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Dear Gramps,

The Savior is supposed to be our example in ALL things.  Yet he meekly endured terrible abuse by others prior to His crucifixion to the nth degree.  The 13th Article of Faith says we hope to be able to endure all things.  So at what point should we break from the Savior’s example, and no longer meekly tolerate terrible abuse inflicted by others?





Dear Robert,

Heavenly Father does not want us to be subjected to abusive behavior. The Savior suffered what He did because that was part of His unique mission. For examples of how the Lord would have us respond to abuse, it is helpful to look to other scripture stories and counsel from our modern-day leaders.

The first example that comes to my mind is Joseph of Egypt.  His brothers sold him into slavery.  Many years later when their paths cross again, Joseph recognizes them immediately, but they don’t recognize him.  He chose not to reveal himself right away.  Instead he called them spies, and commenced testing them to see if they had changed.  When Benjamin was falsely accused, and they refused to leave him, saying it would kill their father, Joseph saw that they had changed and only then did he reveal himself to them.  It’s notable here, that Joseph did not  use this opportunity for revenge, but neither did he immediately open his heart to them.  (Genesis 42-45)

Another example of family abuse is Nephi, Laman and Lemuel.  Laman and Lemuel assaulted Nephi, bound him with cords, and eventually plotted not only his death, but their father’s also.  What did Heavenly Father instruct Nephi to do?  In the end, he told Nephi to take all those that followed him and flee.  Nephi was not asked to remain in an abusive situation.  (2 Nephi 5)

On under the topic of abuse we are counseled: Victims of abuse should seek help immediately, normally from their bishop or branch president. His first responsibility is to help those who have been abused and to protect those who may be vulnerable to future abuse.  Victims of abuse should be assured that they are not to blame for the harmful behavior of others. They do not need to feel guilt. If they have been a victim of rape or other sexual abuse, whether they have been abused by an acquaintance, a stranger, or even a family member, victims of sexual abuse are not guilty of sexual sin.

We can also find examples in the scriptures where the Lord directs His children to defend themselves.  One such is found in Alma 43:46-47:

46 And they were doing that which they felt was the duty which they owed to their God; for the Lord had said unto them, and also unto their fathers, that: Inasmuch as ye are not guilty of the first offense, neither the second, ye shall not suffer yourselves to be slain by the hands of your enemies.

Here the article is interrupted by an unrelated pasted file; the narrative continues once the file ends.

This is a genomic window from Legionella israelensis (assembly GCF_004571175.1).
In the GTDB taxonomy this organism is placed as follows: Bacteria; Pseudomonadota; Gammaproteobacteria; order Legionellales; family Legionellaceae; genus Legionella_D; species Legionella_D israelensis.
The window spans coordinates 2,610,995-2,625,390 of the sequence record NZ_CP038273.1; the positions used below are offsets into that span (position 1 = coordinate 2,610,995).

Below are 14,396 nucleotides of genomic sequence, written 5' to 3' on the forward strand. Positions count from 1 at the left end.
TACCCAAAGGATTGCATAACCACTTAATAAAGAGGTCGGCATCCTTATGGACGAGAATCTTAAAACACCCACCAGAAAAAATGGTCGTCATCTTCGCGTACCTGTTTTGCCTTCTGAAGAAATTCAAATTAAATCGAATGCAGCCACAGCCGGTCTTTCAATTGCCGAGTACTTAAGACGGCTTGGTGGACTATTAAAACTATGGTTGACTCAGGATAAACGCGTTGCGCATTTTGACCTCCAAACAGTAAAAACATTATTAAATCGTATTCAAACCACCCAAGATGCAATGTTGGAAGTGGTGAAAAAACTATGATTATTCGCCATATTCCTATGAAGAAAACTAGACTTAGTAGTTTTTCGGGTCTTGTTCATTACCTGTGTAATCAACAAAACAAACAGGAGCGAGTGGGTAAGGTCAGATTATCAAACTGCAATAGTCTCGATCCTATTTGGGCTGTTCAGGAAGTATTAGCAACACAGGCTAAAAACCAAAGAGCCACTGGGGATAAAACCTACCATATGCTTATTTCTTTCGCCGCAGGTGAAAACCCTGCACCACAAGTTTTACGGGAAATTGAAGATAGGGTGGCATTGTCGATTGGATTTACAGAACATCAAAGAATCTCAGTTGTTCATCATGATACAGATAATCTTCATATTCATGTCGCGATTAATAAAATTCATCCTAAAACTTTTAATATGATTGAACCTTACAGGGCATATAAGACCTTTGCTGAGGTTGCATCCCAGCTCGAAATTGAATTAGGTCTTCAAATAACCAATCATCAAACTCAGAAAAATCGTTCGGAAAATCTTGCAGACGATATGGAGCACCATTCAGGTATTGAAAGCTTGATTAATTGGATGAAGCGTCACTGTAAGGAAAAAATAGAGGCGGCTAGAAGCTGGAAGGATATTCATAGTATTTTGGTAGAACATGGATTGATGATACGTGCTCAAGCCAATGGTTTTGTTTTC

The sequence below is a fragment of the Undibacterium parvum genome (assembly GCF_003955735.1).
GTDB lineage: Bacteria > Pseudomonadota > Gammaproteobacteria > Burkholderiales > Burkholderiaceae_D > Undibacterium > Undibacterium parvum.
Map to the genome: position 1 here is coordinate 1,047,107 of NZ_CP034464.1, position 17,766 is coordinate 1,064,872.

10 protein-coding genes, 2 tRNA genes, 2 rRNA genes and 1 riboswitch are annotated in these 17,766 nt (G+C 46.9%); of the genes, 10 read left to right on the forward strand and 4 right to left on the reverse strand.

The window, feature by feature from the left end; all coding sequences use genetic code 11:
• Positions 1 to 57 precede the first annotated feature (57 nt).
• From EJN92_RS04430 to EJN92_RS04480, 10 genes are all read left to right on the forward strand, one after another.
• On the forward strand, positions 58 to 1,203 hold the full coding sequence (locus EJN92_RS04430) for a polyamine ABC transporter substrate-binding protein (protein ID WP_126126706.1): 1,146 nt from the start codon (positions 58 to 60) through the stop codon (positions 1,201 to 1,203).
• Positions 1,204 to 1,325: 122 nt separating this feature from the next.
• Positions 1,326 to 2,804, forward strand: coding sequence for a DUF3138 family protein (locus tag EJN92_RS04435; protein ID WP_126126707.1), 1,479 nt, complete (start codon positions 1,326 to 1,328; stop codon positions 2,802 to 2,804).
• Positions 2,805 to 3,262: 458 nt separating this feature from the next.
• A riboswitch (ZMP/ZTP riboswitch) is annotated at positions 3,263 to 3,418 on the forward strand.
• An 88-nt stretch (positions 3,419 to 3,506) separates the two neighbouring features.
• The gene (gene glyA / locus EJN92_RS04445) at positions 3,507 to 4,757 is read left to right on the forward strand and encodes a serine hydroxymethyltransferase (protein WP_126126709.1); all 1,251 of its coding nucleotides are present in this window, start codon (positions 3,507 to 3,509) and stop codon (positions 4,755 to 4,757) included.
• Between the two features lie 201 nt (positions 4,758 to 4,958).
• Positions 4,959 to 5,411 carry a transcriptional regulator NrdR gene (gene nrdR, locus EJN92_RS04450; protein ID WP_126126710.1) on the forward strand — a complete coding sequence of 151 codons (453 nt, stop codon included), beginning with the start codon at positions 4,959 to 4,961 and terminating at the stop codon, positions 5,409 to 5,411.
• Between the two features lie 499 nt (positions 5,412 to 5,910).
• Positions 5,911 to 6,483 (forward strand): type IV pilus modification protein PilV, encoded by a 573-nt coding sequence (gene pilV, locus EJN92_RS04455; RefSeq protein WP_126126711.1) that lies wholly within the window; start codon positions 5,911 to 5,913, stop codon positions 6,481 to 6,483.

47 And again, the Lord has said that: Ye shall defend your families even unto bloodshed. Therefore for this cause were the Nephites contending with the Lamanites, to defend themselves, and their families, and their lands, their country, and their rights, and their religion.

Another example can be found in Doctrine and Covenants 134:11:

11 We believe that men should appeal to the civil law for redress of all wrongs and grievances, where personal abuse is inflicted or the right of property or character infringed, where such laws exist as will protect the same; but we believe that all men are justified in defending themselves, their friends, and property, and the government, from the unlawful assaults and encroachments of all persons in times of exigency, where immediate appeal cannot be made to the laws, and relief afforded.

So what does it mean to follow Christ’s example then?

On this Pres. Howard W. Hunter said:

The invitation [is] for all members of the Church to live with ever more attention to the life and example of the Lord Jesus Christ, emulating the love and hope and compassion he displayed.

We [are] asked to treat each other with more kindness, more courtesy, more humility and patience and forgiveness. We do have high expectations of one another, and all can improve. Our world cries out for more disciplined living of the commandments of God. But the way we are to encourage that, as the Lord told the Prophet Joseph in the wintry depths of Liberty Jail, is “by persuasion, by long-suffering, by gentleness and meekness, and by love unfeigned; … without hypocrisy, and without guile” (D&C 121:41–42).   He Invites Us to Follow Him






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